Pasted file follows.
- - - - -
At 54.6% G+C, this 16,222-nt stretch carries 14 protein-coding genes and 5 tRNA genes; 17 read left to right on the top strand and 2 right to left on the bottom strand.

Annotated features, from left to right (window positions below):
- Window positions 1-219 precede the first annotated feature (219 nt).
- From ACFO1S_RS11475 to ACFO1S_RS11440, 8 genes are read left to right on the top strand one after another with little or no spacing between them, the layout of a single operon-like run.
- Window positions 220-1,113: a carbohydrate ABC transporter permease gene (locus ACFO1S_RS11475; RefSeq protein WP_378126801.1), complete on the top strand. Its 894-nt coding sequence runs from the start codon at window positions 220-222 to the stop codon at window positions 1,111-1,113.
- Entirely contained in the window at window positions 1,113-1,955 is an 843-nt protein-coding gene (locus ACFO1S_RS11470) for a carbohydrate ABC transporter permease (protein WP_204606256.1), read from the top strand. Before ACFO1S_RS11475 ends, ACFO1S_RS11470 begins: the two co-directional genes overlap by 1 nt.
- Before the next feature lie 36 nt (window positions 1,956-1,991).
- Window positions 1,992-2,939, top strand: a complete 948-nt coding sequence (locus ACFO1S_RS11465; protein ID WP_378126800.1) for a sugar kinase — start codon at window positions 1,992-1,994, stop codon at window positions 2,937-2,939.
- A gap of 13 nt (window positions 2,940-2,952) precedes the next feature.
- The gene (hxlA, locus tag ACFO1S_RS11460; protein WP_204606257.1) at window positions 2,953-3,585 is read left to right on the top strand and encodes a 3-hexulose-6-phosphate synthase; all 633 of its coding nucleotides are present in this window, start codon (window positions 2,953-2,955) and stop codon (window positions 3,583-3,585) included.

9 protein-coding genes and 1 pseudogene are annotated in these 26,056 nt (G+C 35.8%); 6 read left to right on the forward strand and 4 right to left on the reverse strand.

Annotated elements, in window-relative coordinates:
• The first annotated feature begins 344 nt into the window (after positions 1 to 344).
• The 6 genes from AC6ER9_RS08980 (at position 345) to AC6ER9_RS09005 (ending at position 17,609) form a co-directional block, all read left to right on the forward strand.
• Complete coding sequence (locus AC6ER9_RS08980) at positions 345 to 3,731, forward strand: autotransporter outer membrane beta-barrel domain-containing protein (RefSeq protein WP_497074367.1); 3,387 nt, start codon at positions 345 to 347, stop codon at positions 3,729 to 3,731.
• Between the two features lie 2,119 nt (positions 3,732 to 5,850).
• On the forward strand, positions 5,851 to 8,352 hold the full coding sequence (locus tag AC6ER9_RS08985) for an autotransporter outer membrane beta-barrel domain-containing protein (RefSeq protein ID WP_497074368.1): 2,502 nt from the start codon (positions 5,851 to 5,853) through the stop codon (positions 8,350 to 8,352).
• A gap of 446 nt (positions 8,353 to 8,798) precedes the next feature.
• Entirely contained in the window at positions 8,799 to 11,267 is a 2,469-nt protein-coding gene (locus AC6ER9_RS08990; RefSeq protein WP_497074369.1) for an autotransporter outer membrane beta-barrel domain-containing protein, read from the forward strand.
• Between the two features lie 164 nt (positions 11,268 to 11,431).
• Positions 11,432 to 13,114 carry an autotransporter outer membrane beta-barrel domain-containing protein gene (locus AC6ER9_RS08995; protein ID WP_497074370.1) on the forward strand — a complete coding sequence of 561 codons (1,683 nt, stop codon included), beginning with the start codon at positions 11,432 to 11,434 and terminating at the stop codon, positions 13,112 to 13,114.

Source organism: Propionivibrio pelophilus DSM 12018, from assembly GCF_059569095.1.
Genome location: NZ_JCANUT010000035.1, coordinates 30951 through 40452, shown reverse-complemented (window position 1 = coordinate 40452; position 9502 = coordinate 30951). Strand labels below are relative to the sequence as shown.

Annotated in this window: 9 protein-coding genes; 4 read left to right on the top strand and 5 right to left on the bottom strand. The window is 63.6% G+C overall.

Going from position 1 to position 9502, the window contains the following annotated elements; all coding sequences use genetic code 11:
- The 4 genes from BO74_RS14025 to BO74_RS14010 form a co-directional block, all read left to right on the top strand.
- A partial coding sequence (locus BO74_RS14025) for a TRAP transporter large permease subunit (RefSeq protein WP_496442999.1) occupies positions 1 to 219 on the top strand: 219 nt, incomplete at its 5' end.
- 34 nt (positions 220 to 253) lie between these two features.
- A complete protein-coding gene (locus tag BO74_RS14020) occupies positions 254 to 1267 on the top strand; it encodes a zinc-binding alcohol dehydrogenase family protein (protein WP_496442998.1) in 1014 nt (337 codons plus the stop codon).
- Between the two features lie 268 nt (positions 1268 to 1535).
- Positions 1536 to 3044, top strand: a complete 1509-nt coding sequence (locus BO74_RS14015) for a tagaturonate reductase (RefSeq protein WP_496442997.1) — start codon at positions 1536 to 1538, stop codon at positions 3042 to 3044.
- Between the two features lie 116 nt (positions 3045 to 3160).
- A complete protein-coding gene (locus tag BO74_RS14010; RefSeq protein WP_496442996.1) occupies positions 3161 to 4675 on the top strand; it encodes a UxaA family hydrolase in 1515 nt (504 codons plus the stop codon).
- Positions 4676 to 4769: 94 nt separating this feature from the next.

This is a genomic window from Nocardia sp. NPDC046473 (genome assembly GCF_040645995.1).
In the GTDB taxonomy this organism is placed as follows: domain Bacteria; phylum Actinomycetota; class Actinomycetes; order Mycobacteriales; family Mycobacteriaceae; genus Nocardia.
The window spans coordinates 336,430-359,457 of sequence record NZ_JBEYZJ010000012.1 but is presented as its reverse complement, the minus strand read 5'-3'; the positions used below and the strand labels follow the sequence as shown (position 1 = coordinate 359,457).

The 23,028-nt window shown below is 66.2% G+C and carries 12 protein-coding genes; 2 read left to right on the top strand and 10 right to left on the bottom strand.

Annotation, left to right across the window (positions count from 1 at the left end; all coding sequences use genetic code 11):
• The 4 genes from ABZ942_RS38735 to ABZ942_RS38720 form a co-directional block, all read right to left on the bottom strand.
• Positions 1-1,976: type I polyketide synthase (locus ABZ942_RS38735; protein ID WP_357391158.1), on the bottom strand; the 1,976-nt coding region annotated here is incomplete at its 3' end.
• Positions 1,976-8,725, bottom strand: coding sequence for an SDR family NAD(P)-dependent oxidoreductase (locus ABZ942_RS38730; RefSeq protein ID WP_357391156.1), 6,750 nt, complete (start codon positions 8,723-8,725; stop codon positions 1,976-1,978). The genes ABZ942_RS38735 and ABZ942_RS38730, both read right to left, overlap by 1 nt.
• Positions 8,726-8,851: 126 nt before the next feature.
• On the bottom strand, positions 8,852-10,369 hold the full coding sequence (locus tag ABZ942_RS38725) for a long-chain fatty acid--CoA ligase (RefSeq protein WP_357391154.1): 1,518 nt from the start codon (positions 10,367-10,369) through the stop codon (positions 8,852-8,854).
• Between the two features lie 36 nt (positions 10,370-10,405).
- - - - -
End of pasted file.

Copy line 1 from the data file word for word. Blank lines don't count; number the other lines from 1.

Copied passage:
At 54.6% G+C, this 16,222-nt stretch carries 14 protein-coding genes and 5 tRNA genes; 17 read left to right on the top strand and 2 right to left on the bottom strand.